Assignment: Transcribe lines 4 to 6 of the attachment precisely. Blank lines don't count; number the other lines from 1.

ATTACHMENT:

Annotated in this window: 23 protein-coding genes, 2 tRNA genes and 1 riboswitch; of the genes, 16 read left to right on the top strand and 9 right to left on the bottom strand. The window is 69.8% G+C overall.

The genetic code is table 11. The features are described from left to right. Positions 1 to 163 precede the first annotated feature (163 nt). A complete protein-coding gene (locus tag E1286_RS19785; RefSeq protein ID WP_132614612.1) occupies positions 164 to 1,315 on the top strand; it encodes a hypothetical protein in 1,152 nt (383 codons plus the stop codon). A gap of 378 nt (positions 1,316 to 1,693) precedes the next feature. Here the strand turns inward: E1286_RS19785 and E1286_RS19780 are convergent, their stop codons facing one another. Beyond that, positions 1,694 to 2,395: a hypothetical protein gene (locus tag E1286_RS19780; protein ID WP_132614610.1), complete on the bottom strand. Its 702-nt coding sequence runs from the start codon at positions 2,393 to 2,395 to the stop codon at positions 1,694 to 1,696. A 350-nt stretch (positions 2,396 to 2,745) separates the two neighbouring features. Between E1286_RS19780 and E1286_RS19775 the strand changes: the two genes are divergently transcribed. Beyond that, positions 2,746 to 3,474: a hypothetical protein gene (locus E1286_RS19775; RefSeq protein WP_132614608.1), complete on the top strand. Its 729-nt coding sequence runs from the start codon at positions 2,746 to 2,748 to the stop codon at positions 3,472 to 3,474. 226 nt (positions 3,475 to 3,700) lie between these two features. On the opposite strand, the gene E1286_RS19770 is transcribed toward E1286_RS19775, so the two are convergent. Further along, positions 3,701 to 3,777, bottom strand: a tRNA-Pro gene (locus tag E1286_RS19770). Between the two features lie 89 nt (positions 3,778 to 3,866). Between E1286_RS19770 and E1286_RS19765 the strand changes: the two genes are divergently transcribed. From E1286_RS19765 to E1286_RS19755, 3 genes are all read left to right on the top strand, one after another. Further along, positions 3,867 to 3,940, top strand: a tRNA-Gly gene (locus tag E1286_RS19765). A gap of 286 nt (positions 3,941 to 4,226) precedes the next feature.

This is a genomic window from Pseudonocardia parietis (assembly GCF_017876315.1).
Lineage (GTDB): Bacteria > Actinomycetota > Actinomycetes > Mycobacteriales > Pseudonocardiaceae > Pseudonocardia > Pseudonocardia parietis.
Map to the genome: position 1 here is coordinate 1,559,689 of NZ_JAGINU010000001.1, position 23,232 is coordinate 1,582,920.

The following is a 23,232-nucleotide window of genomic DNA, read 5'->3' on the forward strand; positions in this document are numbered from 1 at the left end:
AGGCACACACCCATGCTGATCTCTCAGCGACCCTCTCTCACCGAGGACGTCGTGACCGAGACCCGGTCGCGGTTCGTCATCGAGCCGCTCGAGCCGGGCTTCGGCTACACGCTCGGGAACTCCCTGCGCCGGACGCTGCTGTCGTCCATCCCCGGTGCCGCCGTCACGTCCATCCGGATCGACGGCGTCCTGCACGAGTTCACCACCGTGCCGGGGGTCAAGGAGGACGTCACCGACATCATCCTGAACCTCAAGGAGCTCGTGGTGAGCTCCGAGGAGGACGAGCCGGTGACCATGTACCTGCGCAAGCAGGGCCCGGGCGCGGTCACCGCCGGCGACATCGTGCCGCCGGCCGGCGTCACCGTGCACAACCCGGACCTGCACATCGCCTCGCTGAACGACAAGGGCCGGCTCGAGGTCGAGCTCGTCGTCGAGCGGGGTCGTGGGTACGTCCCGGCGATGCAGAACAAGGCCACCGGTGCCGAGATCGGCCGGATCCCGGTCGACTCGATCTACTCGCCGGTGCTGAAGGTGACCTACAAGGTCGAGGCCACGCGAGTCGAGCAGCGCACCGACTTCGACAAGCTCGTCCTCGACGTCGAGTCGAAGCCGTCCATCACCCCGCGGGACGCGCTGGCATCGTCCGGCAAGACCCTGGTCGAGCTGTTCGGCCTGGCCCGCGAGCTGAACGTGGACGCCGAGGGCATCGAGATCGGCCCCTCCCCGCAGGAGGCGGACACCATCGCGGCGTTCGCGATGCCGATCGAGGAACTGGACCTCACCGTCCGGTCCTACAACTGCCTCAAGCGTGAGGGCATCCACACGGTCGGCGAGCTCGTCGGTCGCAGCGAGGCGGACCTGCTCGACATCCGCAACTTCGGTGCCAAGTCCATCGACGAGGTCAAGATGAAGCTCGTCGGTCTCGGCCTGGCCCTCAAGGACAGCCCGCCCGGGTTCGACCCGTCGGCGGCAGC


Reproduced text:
Lineage (GTDB): Bacteria > Actinomycetota > Actinomycetes > Mycobacteriales > Pseudonocardiaceae > Pseudonocardia > Pseudonocardia parietis.
Map to the genome: position 1 here is coordinate 1,559,689 of NZ_JAGINU010000001.1, position 23,232 is coordinate 1,582,920.

The following is a 23,232-nucleotide window of genomic DNA, read 5'->3' on the forward strand; positions in this document are numbered from 1 at the left end: